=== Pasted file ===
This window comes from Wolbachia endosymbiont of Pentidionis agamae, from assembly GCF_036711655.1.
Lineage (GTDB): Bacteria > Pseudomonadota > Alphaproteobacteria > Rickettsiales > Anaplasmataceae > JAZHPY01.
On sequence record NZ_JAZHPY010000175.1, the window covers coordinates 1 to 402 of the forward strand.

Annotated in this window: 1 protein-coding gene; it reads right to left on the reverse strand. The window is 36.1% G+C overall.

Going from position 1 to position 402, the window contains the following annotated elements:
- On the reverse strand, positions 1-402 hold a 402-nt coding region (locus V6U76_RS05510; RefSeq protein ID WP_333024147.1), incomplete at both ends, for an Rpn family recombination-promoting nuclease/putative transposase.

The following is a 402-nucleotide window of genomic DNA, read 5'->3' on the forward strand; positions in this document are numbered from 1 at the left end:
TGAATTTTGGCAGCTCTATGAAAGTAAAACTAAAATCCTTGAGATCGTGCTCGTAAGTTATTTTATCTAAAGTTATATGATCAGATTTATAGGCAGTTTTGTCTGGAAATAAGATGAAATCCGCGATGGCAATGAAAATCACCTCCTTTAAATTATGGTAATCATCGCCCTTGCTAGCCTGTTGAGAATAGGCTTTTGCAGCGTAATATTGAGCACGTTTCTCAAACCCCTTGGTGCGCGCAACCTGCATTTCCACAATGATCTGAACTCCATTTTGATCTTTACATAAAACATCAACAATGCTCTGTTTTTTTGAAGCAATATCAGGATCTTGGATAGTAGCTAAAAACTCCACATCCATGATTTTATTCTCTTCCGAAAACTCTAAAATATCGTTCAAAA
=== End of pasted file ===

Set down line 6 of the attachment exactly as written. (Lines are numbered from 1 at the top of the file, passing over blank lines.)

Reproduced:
- On the reverse strand, positions 1-402 hold a 402-nt coding region (locus V6U76_RS05510; RefSeq protein ID WP_333024147.1), incomplete at both ends, for an Rpn family recombination-promoting nuclease/putative transposase.